Method behind the Ranger ‘madness’

Dom Moore was brought back on a sensible deal - careful planning? (Photo: Dave Sandford/NHLI)

Dom Moore was brought back on a sensible deal – careful planning? (Photo: Dave Sandford/NHLI)

A successful franchise is well built from the bottom to the top. In the cap era a club needs to develop their own, they need to have a solid pipeline and a competitive minor league affiliate. Prospects need to get into the habit of success and the Rangers’ minor league affiliate hasn’t helped in this regard the past two years as the Wolf Pack have failed to get to the post season for two straight seasons.

To many Ranger fans, the Rangers had a disastrous July 1st. They lost popular players in Anton Stralman and Brian Boyle. They added a whole bunch of ‘minor leaguers’, an aging defenseman (Dan Boyle) with a recent injury history as well as a fist swinging bottom line player to an excessive deal. This is all true. However, let’s look at two key issues here; the loss of core players – Boyle and Stralman – and the ‘minor league’ bunch.

Stralman and Boyle are replaceable

Everyone laments the loss of Stralman and Boyle. Rightly so. They have developed into solid NHL players and became core members of the Rangers. However do you remember where they came from? Stralman couldn’t stick with a team and couldn’t do better than a try-out with the Devils; Boyle was a Kings cast-off destined for the AHL, he was a project. There is no reason why the Rangers cannot develop this kind of player again.

With Dan Boyle signed, the next person inserted into the line-up will have sheltered minutes on the 3rd pairing. In a cap world you have to make sacrifices and Stralman is getting far too much money and term from Tampa. At the end of the day, Stralman doesn’t offer anything that is irreplaceable. He offers no reason to panic.

Brian Boyle wanted a bigger role than the Rangers could give. Who hasn’t left a job for the same reasons? The anger aimed at Rangers management for not giving him enough dollars to stick around is misplaced, dollars in this case isn’t an appropriate argument.

The Rangers have prospects ready for the NHL level. Fans bemoan when teams don’t develop prospects. Boyle’s departure creates an opportunity for Oscar Lindberg, JT Miller and/or several prospects in the franchise. This is how successful teams operate in a cap world. They promote from within and spend elsewhere. The Rangers did not need to sign Tanner Glass but the prospects in the system now have a chance to grab a spot in the line up and more youth on the roster can’t be a bad thing… and in’t it ironic how so many people hated Boyle and now can’t bare to see him leave? Why can’t another player develop this kind of emotion in the fan base?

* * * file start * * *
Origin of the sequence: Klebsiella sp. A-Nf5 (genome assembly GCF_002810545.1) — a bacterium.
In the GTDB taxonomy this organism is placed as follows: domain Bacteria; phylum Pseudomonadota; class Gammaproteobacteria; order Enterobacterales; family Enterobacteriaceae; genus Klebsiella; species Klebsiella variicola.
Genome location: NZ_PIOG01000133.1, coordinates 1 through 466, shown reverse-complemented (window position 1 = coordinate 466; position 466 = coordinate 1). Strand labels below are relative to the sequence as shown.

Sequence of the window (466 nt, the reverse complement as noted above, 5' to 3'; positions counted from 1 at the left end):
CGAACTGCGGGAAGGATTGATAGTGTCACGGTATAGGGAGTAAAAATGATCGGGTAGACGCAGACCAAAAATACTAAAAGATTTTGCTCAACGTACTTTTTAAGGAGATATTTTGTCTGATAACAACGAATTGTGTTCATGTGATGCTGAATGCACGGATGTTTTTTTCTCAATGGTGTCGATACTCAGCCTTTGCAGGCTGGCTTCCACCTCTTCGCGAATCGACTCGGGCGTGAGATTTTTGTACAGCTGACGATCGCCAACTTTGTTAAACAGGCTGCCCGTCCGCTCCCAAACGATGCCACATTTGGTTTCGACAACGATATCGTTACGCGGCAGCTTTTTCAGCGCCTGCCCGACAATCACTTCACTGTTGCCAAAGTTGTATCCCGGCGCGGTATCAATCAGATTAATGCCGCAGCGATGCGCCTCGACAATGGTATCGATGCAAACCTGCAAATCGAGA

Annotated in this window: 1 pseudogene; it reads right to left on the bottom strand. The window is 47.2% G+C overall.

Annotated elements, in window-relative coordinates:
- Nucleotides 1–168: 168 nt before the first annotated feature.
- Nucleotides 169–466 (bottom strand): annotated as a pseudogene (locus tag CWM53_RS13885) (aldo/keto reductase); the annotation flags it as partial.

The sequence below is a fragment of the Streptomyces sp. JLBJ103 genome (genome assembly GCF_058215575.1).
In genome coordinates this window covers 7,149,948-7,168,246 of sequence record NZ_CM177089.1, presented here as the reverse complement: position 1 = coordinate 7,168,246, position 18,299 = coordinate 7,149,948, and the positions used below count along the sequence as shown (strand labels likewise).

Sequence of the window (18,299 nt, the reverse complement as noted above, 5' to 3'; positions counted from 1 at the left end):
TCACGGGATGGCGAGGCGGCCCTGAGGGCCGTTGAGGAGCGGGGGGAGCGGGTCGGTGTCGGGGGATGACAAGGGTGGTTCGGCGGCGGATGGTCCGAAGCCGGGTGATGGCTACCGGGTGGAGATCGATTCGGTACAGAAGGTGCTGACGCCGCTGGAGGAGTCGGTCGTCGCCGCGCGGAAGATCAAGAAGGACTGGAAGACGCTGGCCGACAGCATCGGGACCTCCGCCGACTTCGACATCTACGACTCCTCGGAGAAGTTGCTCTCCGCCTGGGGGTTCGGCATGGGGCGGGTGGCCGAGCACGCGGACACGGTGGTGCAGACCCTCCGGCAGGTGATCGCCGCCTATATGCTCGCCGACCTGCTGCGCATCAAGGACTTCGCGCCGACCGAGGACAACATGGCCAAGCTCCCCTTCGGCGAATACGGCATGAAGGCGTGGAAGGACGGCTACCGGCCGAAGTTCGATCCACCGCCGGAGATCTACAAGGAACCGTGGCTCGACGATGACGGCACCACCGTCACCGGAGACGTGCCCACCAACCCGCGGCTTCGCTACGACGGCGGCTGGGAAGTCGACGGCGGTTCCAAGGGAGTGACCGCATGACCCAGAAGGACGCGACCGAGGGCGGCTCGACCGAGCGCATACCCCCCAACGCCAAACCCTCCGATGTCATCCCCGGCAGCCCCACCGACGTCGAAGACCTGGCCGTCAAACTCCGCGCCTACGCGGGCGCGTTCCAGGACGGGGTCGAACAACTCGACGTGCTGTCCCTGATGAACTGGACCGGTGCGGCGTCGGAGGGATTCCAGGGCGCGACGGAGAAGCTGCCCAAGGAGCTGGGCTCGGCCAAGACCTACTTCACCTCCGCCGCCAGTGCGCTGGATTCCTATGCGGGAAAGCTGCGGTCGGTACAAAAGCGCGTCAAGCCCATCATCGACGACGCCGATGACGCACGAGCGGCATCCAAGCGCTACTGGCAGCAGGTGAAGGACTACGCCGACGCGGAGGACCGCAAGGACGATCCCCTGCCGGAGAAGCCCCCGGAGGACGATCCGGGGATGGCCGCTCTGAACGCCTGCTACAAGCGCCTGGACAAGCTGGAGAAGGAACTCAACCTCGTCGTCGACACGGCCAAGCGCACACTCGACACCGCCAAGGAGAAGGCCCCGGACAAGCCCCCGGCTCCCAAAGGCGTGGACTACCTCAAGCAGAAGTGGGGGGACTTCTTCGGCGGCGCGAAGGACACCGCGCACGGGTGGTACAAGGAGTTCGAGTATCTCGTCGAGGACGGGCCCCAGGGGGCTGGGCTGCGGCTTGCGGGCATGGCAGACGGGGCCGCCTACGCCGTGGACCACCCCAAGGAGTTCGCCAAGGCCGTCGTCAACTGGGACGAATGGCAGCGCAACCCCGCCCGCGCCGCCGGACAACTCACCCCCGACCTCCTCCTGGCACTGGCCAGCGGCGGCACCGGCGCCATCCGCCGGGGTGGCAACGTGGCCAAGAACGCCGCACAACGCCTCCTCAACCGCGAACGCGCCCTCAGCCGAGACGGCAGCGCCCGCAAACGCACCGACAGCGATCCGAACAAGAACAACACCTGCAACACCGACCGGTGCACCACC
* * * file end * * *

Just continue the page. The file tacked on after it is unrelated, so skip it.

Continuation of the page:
Success on the Farm 

Hunwick, Allen, Kostka, Kampfer, Matt Bodie and Dylan McIlrath. The Wolf Pack were bad last year. All of a sudden they have a core defensive unit that should be strong when you factor in this list of names. Some of these players may be in New York but the nucleus will give the Pack an experienced yet young, talented AHL unit.

If the Pack win, if they are better defensively then the Rangers will benefit. Many people don’t want the Rangers to throw blank cheques around during free agency and they didn’t. They carefully added players to the depth chart on short term deals that should benefit every level of the Franchise. Dylan Mcllrath and the likes of Matt Bodie will benefit from having AHL veterans who can defend (better than Aaron Johnson…) lining up alongside them.

The same principle goes for the AHL forwards the Rangers have signed in Chris Bourque and Chris Mueller. Giving the kids some legitimate AHL offense alongside them is a huge aid to their development and don’t underestimate what impact having his brother on the ice could have on Ryan Bourque. Remember, veteran help is part of prospect development, something that Rangers are very aware of.

As of today, the Rangers have lost several popular players and on the face of things they haven’t adequately replaced them yet but the organisation is trusting its prospect pool, and is giving opportunities to younger players while not over committing to players with limited success on their CV’s (goodbye Benoit Pouliot). Are the Rangers in a no-win scenario? Carefully adding developing their minor league system and not over committing to Free Agents sounds like a good idea to me.

Trust the management. After all, they have taken this franchise to two Conference Finals in two years; enough reason not to panic.